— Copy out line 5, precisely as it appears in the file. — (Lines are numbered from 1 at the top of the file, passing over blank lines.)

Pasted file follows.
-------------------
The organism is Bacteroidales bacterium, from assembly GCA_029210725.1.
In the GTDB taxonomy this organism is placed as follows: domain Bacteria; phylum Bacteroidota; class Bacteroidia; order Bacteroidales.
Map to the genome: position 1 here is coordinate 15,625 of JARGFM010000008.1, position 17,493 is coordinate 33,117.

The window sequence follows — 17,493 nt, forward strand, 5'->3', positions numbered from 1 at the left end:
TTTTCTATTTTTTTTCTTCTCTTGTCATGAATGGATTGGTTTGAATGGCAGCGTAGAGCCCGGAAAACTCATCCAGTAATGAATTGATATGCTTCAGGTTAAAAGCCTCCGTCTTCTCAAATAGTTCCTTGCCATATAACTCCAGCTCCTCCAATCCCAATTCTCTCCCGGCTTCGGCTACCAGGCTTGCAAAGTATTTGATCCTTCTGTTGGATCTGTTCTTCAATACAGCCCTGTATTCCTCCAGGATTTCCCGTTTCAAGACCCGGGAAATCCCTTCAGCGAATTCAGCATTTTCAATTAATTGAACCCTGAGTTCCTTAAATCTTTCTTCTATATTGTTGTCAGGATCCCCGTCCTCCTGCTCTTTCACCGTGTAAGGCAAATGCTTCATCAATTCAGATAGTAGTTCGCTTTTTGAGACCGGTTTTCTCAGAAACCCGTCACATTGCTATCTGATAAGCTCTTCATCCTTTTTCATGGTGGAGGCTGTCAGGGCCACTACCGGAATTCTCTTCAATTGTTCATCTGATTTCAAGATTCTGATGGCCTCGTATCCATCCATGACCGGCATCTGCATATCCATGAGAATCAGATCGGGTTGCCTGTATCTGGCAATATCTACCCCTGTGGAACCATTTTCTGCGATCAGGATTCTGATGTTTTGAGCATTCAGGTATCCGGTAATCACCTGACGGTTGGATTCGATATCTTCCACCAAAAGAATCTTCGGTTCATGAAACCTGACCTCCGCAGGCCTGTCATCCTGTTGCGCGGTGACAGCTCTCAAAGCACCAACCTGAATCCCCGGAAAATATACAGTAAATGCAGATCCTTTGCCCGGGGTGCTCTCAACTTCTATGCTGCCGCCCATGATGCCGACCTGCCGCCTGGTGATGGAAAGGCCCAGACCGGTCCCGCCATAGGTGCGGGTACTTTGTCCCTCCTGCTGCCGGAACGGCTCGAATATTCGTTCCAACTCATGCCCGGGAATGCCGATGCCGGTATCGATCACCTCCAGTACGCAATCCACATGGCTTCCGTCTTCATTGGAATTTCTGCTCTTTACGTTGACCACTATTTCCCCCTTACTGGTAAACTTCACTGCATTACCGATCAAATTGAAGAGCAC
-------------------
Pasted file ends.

TTTTCTATTTTTTTTCTTCTCTTGTCATGAATGGATTGGTTTGAATGGCAGCGTAGAGCCCGGAAAACTCATCCAGTAATGAATTGATATGCTTCAGGTTAAAAGCCTCCGTCTTCTCAAATAGTTCCTTGCCATATAACTCCAGCTCCTCCAATCCCAATTCTCTCCCGGCTTCGGCTACCAGGCTTGCAAAGTATTTGATCCTTCTGTTGGATCTGTTCTTCAATACAGCCCTGTATTCCTCCAGGATTTCCCGTTTCAAGACCCGGGAAATCCCTTCAGCGAATTCAGCATTTTCAATTAATTGAACCCTGAGTTCCTTAAATCTTTCTTCTATATTGTTGTCAGGATCCCCGTCCTCCTGCTCTTTCACCGTGTAAGGCAAATGCTTCATCAATTCAGATAGTAGTTCGCTTTTTGAGACCGGTTTTCTCAGAAACCCGTCACATTGCTATCTGATAAGCTCTTCATCCTTTTTCATGGTGGAGGCTGTCAGGGCCACTACCGGAATTCTCTTCAATTGTTCATCTGATTTCAAGATTCTGATGGCCTCGTATCCATCCATGACCGGCATCTGCATATCCATGAGAATCAGATCGGGTTGCCTGTATCTGGCAATATCTACCCCTGTGGAACCATTTTCTGCGATCAGGATTCTGATGTTTTGAGCATTCAGGTATCCGGTAATCACCTGACGGTTGGATTCGATATCTTCCACCAAAAGAATCTTCGGTTCATGAAACCTGACCTCCGCAGGCCTGTCATCCTGTTGCGCGGTGACAGCTCTCAAAGCACCAACCTGAATCCCCGGAAAATATACAGTAAATGCAGATCCTTTGCCCGGGGTGCTCTCAACTTCTATGCTGCCGCCCATGATGCCGACCTGCCGCCTGGTGATGGAAAGGCCCAGACCGGTCCCGCCATAGGTGCGGGTACTTTGTCCCTCCTGCTGCCGGAACGGCTCGAATATTCGTTCCAACTCATGCCCGGGAATGCCGATGCCGGTATCGATCACCTCCAGTACGCAATCCACATGGCTTCCGTCTTCATTGGAATTTCTGCTCTTTACGTTGACCACTATTTCCCCCTTACTGGTAAACTTCACTGCATTACCGATCAAATTGAAGAGCAC